Away Mode is a Windows feature that is designed for media PC scenarios as well as remote access to PCs and files in a business. Away Mode enables the a PC to appear turned off to the user, when the system is actually operational and processing background media tasks such as recording television content or streaming media to other devices. This paper documents the operation of Away Mode, configuration of power policies, and best practices for original equipment manufacturers (OEMs) that deploy systems with Away Mode functionality and independent software vendors (ISVs) that develop media software for Away Mode.
This information applies for the Windows Vista, Windows 7, and Windows 8 operating systems.
References and resources discussed here are listed at the end of this paper.
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Updated Power Managent function references and added in corporate Away Mode scenarios
December 19, 2008
Removed ref to SetThreadExecutionState exiting Away Mode.
February 1, 2007
Away Mode Usage Scenarios 3
Away Mode and the Use of System Sleep States 4
Implementation Details 4
System Requirements 4
Entering Away Mode 4
Exiting Away Mode 5
Sleep Idle Time-Out 6
Away Mode and Windows Power Policy 6
Enabling Away Mode 6
Enabling Away Mode with Power Requests 7
Enabling Away Mode in the Windows Registry 8
How Windows Uses Away Mode 8
Windows Media Center Extenders 9
Windows Media Sharing 9
Using Away Mode in Applications 10
Designing Hardware for Away Mode 11
Changing the Hardware Power Indicator 11
Prompt for Password on Resume 12
Call to Action 13
Away Mode is a power management usage model for media PCs that lets the computer appear turned off to the user while the system continues to perform tasks that do not require user input, such as recording television and viewing Media Center Extender sessions.
This paper describes how Away Mode interacts with power policy in Windows, and provides guidelines and implementation details for software developers who want to take advantage of Away Mode support in their media applications.
Away Mode is designed to enable media PC scenarios that include background media sharing and recording. When the computer is in Away Mode, the system appears turned off to the user—the display is turned off and audio is muted. However, the PC remains in the on state and otherwise fully operational, which allows background tasks to continue.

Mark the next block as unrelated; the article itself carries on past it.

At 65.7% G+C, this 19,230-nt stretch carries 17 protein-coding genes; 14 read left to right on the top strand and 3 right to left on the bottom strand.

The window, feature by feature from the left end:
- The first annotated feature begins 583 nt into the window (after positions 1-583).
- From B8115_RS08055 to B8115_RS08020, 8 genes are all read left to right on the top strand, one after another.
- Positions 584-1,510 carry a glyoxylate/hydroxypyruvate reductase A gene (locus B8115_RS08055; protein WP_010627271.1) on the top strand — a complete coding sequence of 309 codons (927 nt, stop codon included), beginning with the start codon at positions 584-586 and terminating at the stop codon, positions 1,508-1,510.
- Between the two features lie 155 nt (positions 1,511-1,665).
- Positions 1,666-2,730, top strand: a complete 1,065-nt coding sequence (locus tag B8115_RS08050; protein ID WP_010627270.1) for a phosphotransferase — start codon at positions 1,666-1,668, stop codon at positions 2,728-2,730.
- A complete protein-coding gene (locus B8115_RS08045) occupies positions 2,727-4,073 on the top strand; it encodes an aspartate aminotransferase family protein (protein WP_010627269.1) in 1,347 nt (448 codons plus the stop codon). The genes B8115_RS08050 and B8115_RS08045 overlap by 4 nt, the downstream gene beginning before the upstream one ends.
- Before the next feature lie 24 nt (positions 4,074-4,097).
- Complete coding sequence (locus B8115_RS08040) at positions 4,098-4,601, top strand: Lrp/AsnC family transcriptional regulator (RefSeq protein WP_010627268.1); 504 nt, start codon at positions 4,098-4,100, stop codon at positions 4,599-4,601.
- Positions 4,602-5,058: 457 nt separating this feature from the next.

Businesses can use Away Mode to access files or use remote desktop in PCs across their organization.
Away Mode is designed specifically for scenarios where the user is finished interacting with the computer, but the system must remain powered on to record a TV broadcast or share media files with other systems and devices. For example, the system might be providing access to Windows Media Center Extender or other consumer electronics devices and therefore must remain available even though the user is not interacting with the system at the local console. Away Mode enables a living room media PC to respond to a user’s power-on to power-off requests in the same manner as a television or set-top box that might appear turned off, but actually continues to work.
Away Mode Usage Scenarios
Many systems that run Windows are used primarily for entertainment and media scenarios. These machines might be in the living room and used with Windows Media Center to watch and record television or used to store and transmit media content to other computers and devices in the home.
These media scenarios require the Windows computer to remain on to record television content and respond to requests for media content from remote computers and devices. However, users might want the system to appear and behave as if it were turned off when they finish interacting with the PC at the primary display device.